Often planted in parks and gardens. It has beautiful crown of pink flowers during the dry season and offers wonderful shade during the rainy season.
"The tree crown is wide, with irregular, stratified ramification and only few thick branches. The bark can be gray to brown, in varying darkness and may be vertically fissured. Leaves are compound,digitate and deciduous. Each leaf has five leaflets of variable size, the middle one being the largest. Flowering occurs mainly in January and February, and is generally associated with dry periods; although flowering has also been observed in August, September, April and May. Flowers are large, in various tones of pink to purple, and appear while the tree has none, or very few, leaves. Pollination occurs probably by insects, although the flowers are visited by many birds such as tanagers, hummingbirds and orioles. " Wikipedia source unknown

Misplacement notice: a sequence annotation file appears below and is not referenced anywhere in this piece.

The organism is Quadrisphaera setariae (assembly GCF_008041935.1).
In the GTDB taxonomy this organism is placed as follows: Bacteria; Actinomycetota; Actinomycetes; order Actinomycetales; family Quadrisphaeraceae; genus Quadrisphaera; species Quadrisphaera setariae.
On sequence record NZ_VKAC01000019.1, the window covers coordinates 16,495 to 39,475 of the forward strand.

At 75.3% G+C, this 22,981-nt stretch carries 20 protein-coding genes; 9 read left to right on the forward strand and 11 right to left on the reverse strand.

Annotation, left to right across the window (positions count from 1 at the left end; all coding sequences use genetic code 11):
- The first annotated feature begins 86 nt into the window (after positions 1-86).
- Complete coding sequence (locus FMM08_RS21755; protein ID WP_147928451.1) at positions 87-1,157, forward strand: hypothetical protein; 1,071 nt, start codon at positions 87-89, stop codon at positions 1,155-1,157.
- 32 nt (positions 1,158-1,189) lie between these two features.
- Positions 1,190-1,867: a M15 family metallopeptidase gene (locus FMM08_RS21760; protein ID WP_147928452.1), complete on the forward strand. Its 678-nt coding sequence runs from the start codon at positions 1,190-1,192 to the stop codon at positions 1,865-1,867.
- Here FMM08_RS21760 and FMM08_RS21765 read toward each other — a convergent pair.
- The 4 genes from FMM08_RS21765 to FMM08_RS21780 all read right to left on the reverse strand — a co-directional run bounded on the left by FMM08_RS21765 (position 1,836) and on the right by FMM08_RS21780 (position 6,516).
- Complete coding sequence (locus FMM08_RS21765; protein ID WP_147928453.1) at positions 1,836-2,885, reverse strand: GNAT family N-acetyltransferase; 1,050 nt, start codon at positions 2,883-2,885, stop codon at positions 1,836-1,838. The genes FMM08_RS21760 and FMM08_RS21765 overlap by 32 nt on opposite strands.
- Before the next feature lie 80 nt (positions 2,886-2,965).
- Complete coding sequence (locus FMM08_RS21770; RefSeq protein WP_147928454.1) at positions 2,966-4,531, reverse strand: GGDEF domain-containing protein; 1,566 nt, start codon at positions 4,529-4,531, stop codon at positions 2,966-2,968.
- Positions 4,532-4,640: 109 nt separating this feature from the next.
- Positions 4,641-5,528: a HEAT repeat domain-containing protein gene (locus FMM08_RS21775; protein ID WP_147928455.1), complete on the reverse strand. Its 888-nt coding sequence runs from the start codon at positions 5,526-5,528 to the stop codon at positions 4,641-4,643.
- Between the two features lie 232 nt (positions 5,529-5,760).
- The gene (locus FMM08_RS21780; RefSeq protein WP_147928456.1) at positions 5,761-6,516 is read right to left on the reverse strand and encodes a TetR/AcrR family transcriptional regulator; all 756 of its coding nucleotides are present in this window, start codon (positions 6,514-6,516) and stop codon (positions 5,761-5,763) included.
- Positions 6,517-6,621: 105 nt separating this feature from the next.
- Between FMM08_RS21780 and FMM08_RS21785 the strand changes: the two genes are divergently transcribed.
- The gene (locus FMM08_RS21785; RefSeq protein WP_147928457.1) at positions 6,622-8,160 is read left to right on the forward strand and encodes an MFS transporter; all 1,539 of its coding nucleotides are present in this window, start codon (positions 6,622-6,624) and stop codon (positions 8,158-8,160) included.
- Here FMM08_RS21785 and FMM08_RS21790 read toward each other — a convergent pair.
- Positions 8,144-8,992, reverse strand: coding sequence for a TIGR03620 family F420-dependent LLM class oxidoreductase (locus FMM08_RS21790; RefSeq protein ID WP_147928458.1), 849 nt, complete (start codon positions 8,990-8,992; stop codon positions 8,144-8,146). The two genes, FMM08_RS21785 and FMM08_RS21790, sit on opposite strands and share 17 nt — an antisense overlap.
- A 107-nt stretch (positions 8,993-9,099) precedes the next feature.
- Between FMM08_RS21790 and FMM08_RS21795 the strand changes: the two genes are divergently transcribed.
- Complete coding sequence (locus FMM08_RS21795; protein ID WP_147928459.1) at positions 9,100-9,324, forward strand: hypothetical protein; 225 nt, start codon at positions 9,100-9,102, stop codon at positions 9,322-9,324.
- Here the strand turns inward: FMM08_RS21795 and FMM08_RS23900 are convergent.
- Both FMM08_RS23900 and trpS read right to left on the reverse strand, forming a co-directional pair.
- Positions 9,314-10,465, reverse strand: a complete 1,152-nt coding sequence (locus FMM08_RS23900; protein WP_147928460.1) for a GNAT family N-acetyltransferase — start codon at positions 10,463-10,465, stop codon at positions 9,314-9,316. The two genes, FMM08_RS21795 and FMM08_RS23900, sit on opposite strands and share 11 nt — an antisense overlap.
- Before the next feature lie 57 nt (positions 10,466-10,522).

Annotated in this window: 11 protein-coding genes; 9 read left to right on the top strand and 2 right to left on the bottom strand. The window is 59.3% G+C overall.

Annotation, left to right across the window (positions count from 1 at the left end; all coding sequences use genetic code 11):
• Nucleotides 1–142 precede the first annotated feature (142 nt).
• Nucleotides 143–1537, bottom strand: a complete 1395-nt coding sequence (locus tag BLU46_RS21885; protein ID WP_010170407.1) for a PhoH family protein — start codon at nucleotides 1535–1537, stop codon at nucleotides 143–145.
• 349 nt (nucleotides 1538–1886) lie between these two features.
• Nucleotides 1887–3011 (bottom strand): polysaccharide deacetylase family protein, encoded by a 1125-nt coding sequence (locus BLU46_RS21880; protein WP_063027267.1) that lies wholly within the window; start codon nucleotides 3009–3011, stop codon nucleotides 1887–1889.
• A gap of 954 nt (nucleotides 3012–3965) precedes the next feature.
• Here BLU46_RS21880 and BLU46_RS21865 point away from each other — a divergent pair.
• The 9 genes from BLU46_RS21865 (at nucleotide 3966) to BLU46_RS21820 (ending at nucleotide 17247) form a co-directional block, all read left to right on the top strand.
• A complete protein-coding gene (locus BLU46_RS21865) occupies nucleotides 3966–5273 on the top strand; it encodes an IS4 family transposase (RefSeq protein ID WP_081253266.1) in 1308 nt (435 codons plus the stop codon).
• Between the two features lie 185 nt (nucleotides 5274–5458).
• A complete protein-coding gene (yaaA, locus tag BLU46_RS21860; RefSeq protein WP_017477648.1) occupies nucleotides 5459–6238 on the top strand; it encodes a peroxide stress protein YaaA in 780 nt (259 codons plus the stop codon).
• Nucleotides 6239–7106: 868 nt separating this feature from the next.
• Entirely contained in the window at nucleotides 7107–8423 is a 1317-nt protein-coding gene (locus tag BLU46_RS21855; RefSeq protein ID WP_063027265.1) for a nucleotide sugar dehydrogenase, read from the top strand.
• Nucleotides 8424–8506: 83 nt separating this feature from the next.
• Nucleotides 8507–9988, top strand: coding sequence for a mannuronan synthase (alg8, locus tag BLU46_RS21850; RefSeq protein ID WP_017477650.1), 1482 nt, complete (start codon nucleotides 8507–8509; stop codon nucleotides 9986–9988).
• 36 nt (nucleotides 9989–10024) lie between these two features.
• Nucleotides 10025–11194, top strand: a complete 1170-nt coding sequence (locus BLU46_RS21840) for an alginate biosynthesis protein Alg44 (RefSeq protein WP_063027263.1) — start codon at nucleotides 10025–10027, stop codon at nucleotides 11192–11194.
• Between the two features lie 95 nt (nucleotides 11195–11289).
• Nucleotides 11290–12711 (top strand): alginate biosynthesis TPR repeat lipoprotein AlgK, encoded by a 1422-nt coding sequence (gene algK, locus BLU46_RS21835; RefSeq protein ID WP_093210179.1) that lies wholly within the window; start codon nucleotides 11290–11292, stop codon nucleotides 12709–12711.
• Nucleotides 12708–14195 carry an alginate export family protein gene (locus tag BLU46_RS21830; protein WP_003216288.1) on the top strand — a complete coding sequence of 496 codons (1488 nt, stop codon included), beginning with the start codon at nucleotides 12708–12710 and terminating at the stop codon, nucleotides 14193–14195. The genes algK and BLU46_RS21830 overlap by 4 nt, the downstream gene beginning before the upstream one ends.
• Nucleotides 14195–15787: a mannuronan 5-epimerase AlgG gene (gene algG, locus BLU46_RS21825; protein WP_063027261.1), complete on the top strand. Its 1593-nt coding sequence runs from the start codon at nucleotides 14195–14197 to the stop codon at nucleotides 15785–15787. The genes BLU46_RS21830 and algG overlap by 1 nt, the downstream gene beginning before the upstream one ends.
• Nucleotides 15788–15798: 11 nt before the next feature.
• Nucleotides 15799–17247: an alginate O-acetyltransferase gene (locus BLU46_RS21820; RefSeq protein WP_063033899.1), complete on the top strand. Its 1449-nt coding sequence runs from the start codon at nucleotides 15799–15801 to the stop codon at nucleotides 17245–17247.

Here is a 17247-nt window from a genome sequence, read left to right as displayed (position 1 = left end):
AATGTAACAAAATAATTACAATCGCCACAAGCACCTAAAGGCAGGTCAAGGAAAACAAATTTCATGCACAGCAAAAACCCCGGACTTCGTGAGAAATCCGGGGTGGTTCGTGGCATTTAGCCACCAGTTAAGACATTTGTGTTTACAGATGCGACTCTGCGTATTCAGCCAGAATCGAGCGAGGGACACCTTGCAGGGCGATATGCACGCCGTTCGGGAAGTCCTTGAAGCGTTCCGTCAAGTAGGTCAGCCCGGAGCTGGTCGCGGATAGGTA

Benefits | Desirability
Preparations of the cortex of the tree are consumed to eliminate intestinal parasites, malaria and uterine cancer. A decoction of the cortex is recommended for anemia and constipation. A decoction of the flowers, leaves and roots has been used to reduce fevers and pain, cause sweating, to treat tonsil inflammation and various other disorders.
Among the various active phytochemicals in the tree is lapachol, a natural organic compoundisolated from various other Tabebuia species Chemically, it is a derivative of naphthoquinone, related to vitamin K.
Once studied as a possible treatment for some types of cancer, lapachol's potential is now considered low due to its toxic side effects. Lapachol also has antimalarial and antipanasomal effects.